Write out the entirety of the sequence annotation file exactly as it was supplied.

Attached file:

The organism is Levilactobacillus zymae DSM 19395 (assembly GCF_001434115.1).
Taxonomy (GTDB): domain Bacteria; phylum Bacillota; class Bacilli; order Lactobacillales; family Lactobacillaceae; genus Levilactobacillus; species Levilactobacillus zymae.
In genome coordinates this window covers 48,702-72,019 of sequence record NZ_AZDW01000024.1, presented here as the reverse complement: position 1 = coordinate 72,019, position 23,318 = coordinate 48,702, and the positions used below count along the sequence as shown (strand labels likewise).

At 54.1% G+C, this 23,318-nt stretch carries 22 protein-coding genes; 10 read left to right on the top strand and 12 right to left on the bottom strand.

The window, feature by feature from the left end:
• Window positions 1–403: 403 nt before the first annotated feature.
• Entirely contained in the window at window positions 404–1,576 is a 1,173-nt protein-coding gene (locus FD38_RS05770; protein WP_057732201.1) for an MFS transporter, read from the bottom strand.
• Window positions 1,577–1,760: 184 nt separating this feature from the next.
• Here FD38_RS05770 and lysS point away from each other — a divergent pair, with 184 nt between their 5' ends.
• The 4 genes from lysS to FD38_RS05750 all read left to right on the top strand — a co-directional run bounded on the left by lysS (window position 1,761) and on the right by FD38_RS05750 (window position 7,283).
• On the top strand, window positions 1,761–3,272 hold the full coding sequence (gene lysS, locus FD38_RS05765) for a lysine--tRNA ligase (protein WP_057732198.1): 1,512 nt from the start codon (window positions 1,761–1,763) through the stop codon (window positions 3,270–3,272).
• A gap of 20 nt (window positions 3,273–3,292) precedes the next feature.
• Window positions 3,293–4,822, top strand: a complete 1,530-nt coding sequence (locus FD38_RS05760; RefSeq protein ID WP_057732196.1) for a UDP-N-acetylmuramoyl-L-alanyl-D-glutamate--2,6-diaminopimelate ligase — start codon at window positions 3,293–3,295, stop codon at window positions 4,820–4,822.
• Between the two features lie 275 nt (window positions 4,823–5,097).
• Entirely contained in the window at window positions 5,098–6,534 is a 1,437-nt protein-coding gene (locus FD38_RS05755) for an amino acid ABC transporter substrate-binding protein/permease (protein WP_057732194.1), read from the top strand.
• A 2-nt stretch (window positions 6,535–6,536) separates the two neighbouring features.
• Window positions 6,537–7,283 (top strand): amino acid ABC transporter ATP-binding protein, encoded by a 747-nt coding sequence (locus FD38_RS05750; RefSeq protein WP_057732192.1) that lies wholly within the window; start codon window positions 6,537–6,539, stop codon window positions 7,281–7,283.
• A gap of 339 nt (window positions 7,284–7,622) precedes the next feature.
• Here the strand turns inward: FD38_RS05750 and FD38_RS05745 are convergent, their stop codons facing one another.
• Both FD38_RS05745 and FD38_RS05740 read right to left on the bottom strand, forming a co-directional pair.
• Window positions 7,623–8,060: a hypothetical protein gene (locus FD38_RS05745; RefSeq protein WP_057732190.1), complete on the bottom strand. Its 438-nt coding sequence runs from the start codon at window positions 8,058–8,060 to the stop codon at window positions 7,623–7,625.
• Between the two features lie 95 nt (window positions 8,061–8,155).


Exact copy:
The organism is Levilactobacillus zymae DSM 19395 (assembly GCF_001434115.1).
Taxonomy (GTDB): domain Bacteria; phylum Bacillota; class Bacilli; order Lactobacillales; family Lactobacillaceae; genus Levilactobacillus; species Levilactobacillus zymae.
In genome coordinates this window covers 48,702-72,019 of sequence record NZ_AZDW01000024.1, presented here as the reverse complement: position 1 = coordinate 72,019, position 23,318 = coordinate 48,702, and the positions used below count along the sequence as shown (strand labels likewise).

At 54.1% G+C, this 23,318-nt stretch carries 22 protein-coding genes; 10 read left to right on the top strand and 12 right to left on the bottom strand.

The window, feature by feature from the left end:
• Window positions 1–403: 403 nt before the first annotated feature.
• Entirely contained in the window at window positions 404–1,576 is a 1,173-nt protein-coding gene (locus FD38_RS05770; protein WP_057732201.1) for an MFS transporter, read from the bottom strand.
• Window positions 1,577–1,760: 184 nt separating this feature from the next.
• Here FD38_RS05770 and lysS point away from each other — a divergent pair, with 184 nt between their 5' ends.
• The 4 genes from lysS to FD38_RS05750 all read left to right on the top strand — a co-directional run bounded on the left by lysS (window position 1,761) and on the right by FD38_RS05750 (window position 7,283).
• On the top strand, window positions 1,761–3,272 hold the full coding sequence (gene lysS, locus FD38_RS05765) for a lysine--tRNA ligase (protein WP_057732198.1): 1,512 nt from the start codon (window positions 1,761–1,763) through the stop codon (window positions 3,270–3,272).
• A gap of 20 nt (window positions 3,273–3,292) precedes the next feature.
• Window positions 3,293–4,822, top strand: a complete 1,530-nt coding sequence (locus FD38_RS05760; RefSeq protein ID WP_057732196.1) for a UDP-N-acetylmuramoyl-L-alanyl-D-glutamate--2,6-diaminopimelate ligase — start codon at window positions 3,293–3,295, stop codon at window positions 4,820–4,822.
• Between the two features lie 275 nt (window positions 4,823–5,097).
• Entirely contained in the window at window positions 5,098–6,534 is a 1,437-nt protein-coding gene (locus FD38_RS05755) for an amino acid ABC transporter substrate-binding protein/permease (protein WP_057732194.1), read from the top strand.
• A 2-nt stretch (window positions 6,535–6,536) separates the two neighbouring features.
• Window positions 6,537–7,283 (top strand): amino acid ABC transporter ATP-binding protein, encoded by a 747-nt coding sequence (locus FD38_RS05750; RefSeq protein WP_057732192.1) that lies wholly within the window; start codon window positions 6,537–6,539, stop codon window positions 7,281–7,283.
• A gap of 339 nt (window positions 7,284–7,622) precedes the next feature.
• Here the strand turns inward: FD38_RS05750 and FD38_RS05745 are convergent, their stop codons facing one another.
• Both FD38_RS05745 and FD38_RS05740 read right to left on the bottom strand, forming a co-directional pair.
• Window positions 7,623–8,060: a hypothetical protein gene (locus FD38_RS05745; RefSeq protein WP_057732190.1), complete on the bottom strand. Its 438-nt coding sequence runs from the start codon at window positions 8,058–8,060 to the stop codon at window positions 7,623–7,625.
• Between the two features lie 95 nt (window positions 8,061–8,155).